Ban Rai Rockshelter in northwest Thailand, dating to the Terminal Pleistocene and Middle Holocene, includes evidence for hunter-gatherer exploitation of mammals, birds, reptiles, fish, and arthropods. Abundant faunal remains, identified throughout site deposits, include macaques (Macaca sp.) and Sambar deer (Rusa unicolor), but these identifications are influenced by an assemblage largely comprised of preserved tooth elements and fragmented bone. Area 3 at Ban Rai has the largest abundance and diversity of faunal remains recovered and identified in this study. Here, we examine the zooarchaeological assemblage from Ban Rai Rockshelter, to understand long-term hunter-gatherer subsistence change, influenced by site preservation, during and after the Pleistocene–Holocene transition. Our results support the presence of the exploitation of arboreal taxa during the Early and Middle Holocene in northwest Thailand.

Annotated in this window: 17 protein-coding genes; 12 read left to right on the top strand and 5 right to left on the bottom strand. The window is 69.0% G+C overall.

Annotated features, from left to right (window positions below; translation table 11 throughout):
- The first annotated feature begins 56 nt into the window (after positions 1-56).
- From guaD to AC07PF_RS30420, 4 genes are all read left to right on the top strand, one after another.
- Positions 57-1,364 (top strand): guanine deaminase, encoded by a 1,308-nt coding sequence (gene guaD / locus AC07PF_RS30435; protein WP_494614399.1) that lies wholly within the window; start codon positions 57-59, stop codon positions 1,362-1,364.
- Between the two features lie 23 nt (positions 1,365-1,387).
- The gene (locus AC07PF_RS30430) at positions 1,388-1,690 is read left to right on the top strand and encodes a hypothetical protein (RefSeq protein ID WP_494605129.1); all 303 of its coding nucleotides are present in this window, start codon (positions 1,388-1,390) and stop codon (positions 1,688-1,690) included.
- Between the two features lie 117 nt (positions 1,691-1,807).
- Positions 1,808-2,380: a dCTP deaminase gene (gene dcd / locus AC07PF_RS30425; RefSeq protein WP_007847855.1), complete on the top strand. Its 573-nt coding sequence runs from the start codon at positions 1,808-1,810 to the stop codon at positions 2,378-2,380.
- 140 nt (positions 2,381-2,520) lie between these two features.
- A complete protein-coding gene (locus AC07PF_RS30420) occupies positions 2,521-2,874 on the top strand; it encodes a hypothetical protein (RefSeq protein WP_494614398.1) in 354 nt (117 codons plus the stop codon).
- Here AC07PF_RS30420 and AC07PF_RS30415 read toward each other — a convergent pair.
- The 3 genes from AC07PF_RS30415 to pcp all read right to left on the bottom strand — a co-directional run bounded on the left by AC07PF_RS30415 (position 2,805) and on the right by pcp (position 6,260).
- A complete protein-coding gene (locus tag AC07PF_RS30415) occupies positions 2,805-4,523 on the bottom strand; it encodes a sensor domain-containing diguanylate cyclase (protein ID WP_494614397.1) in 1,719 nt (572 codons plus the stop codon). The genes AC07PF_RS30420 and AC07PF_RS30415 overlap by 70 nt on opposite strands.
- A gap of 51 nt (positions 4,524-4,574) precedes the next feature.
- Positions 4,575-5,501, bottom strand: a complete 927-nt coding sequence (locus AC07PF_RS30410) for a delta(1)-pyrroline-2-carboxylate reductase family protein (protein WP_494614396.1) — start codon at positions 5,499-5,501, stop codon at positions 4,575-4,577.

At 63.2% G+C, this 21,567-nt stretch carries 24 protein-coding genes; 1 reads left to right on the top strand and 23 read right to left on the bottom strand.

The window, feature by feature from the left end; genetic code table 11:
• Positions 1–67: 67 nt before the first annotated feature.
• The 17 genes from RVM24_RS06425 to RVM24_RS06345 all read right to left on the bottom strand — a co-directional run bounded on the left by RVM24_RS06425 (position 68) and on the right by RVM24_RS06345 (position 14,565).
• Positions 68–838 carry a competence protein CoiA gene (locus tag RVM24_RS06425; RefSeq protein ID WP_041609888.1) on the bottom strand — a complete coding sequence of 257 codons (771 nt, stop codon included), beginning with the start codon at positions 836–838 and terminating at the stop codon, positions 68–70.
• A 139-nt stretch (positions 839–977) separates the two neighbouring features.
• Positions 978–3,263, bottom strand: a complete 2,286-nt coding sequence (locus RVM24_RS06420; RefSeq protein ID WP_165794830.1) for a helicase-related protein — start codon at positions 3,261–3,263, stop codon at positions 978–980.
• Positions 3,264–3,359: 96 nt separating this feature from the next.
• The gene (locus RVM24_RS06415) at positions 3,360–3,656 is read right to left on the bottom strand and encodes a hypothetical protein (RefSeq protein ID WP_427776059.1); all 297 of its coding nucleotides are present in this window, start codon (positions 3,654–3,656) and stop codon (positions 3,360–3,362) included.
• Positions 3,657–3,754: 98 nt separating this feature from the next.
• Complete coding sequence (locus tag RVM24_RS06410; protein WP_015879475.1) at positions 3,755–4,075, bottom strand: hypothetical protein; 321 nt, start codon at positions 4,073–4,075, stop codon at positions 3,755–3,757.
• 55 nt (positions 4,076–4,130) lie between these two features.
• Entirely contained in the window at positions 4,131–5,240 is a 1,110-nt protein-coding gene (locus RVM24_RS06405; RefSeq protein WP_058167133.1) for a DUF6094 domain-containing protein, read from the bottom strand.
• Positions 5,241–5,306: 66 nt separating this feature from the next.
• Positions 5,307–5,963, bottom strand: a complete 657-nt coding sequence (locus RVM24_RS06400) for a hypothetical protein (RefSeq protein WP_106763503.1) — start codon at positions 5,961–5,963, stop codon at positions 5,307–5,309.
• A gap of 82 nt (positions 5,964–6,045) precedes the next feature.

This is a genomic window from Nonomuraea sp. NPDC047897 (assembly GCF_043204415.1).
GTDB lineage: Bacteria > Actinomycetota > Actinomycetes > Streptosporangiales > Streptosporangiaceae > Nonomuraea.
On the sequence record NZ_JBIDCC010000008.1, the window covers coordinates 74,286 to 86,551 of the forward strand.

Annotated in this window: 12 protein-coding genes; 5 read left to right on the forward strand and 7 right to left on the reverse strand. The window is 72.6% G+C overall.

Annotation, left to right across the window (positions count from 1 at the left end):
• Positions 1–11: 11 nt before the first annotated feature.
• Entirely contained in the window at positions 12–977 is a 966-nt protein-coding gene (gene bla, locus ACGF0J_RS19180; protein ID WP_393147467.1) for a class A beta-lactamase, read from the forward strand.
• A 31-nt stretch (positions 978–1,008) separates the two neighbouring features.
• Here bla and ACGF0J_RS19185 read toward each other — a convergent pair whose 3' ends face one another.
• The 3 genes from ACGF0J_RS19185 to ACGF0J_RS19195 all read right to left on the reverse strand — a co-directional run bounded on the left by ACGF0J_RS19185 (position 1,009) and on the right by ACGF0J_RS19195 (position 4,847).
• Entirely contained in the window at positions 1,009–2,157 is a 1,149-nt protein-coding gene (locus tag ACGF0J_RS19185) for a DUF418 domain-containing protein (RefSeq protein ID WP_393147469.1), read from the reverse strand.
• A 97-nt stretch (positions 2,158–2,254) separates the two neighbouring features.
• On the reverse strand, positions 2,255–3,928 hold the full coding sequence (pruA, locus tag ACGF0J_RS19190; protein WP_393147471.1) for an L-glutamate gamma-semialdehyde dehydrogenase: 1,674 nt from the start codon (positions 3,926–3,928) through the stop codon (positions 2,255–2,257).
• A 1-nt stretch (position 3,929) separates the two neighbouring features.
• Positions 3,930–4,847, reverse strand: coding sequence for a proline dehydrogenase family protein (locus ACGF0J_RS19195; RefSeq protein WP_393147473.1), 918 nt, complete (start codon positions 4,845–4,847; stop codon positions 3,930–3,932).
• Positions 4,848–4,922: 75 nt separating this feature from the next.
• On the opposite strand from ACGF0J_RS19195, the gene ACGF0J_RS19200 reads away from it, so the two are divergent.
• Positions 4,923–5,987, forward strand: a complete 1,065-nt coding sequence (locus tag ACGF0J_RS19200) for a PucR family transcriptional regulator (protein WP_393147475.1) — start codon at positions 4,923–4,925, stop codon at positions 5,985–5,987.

Source: Quaternary | Free Full-Text | Preservation of Mammalian Teeth and Bones Influences Identification of Terminal Pleistocene to Middle Holocene Hunter-Gatherer Subsistence at Ban Rai Rockshelter, Northwest Thailand